• Markets Take the Under on Trump’s Economic Speech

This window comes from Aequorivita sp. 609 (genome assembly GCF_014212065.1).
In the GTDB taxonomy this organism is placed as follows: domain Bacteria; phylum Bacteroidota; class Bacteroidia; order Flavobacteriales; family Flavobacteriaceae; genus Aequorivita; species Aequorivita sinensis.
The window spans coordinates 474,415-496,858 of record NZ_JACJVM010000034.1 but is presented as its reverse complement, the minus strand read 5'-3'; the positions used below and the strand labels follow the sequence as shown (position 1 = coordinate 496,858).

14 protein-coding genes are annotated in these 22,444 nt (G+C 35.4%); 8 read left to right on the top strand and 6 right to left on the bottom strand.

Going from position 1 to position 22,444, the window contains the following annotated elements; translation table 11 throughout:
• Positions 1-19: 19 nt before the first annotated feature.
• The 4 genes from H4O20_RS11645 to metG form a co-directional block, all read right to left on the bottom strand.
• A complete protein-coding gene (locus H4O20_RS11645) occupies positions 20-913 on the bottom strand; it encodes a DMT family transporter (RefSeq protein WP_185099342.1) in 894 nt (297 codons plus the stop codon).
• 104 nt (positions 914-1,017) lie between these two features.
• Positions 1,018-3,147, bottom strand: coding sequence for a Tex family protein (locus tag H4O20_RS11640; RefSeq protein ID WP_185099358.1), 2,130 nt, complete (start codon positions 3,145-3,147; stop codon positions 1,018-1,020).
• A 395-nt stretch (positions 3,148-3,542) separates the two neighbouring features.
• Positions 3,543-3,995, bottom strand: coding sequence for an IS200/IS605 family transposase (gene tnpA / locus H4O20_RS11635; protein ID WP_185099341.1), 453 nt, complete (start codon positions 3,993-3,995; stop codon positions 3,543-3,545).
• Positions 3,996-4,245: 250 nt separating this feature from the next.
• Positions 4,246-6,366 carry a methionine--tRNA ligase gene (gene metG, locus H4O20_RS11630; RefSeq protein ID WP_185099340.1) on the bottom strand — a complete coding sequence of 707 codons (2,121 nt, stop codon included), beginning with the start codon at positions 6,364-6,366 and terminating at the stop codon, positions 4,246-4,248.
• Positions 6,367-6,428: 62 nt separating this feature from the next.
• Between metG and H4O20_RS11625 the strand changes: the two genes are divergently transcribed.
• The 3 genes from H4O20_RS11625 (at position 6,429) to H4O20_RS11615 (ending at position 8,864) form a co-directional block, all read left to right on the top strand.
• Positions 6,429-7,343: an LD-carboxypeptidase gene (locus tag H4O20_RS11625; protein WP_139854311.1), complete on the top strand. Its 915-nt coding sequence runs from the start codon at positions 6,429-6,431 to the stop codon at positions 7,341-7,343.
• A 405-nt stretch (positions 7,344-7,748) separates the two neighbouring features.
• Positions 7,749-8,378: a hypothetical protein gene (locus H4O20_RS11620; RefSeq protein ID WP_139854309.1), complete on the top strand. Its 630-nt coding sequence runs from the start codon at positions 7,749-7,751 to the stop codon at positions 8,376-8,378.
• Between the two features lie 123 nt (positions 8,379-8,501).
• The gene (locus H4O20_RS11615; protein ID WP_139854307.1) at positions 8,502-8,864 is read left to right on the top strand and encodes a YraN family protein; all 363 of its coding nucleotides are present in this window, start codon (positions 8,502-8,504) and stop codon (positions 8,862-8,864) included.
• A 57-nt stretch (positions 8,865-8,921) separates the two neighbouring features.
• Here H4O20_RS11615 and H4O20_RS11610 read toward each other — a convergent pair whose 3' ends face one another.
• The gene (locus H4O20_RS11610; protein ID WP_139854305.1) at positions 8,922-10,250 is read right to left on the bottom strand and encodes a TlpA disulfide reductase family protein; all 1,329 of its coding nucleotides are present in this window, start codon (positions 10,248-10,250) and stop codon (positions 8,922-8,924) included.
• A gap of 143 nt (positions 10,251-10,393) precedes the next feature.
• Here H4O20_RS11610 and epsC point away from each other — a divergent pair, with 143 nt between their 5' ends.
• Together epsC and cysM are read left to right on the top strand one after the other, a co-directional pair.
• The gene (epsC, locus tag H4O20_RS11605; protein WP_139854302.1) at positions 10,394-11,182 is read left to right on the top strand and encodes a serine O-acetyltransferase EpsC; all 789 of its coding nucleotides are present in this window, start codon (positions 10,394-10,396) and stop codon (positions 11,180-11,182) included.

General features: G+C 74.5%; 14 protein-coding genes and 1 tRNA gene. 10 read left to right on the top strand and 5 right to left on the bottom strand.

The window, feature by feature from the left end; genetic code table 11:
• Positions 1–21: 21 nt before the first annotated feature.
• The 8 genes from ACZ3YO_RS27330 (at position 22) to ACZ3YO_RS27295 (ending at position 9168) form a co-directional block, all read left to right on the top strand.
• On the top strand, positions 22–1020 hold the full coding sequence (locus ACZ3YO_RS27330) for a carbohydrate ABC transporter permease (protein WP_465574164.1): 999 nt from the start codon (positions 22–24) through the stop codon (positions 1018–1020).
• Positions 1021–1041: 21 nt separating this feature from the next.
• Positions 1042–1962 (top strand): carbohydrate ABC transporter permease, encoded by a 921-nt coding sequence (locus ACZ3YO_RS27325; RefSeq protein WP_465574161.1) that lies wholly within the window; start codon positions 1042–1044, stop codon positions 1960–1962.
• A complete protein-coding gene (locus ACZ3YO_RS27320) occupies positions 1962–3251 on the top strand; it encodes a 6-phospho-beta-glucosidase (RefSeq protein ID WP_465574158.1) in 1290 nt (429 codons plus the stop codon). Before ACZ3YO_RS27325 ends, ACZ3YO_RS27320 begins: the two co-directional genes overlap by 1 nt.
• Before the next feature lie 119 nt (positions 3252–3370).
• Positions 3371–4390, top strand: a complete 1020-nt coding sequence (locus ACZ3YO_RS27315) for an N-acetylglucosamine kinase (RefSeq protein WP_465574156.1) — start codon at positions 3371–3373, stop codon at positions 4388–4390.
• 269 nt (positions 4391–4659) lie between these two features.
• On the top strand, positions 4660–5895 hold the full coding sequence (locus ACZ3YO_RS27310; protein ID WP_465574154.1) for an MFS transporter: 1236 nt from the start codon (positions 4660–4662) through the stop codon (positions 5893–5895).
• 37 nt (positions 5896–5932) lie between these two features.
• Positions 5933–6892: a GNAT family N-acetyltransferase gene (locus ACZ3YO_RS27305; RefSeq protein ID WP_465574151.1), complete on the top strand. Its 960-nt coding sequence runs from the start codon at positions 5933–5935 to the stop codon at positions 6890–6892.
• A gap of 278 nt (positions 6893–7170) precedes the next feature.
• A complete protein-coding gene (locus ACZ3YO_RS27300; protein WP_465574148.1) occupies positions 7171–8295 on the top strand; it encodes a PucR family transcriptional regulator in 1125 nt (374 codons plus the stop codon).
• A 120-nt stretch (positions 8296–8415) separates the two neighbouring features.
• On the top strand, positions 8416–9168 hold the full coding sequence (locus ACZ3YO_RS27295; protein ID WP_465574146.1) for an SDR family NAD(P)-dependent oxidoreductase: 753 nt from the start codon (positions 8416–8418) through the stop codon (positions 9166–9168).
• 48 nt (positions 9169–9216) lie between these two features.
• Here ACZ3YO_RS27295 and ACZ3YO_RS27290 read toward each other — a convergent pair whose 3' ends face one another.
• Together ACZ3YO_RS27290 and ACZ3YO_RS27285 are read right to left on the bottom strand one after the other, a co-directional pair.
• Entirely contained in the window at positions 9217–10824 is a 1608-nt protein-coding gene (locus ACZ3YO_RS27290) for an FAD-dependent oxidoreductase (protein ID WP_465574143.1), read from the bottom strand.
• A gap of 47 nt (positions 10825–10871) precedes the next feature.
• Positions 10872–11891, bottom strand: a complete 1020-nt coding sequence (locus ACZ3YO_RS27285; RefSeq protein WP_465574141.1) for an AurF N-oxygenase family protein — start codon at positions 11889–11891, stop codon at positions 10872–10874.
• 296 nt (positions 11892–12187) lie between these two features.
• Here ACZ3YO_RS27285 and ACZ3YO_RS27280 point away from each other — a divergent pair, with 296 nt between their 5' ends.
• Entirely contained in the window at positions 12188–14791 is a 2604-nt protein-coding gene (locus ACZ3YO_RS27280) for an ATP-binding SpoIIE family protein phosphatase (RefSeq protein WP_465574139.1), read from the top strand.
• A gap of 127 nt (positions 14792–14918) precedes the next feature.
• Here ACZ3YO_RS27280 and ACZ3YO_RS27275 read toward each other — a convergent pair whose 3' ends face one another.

Markets Take the Under on Trump’s Economic Speech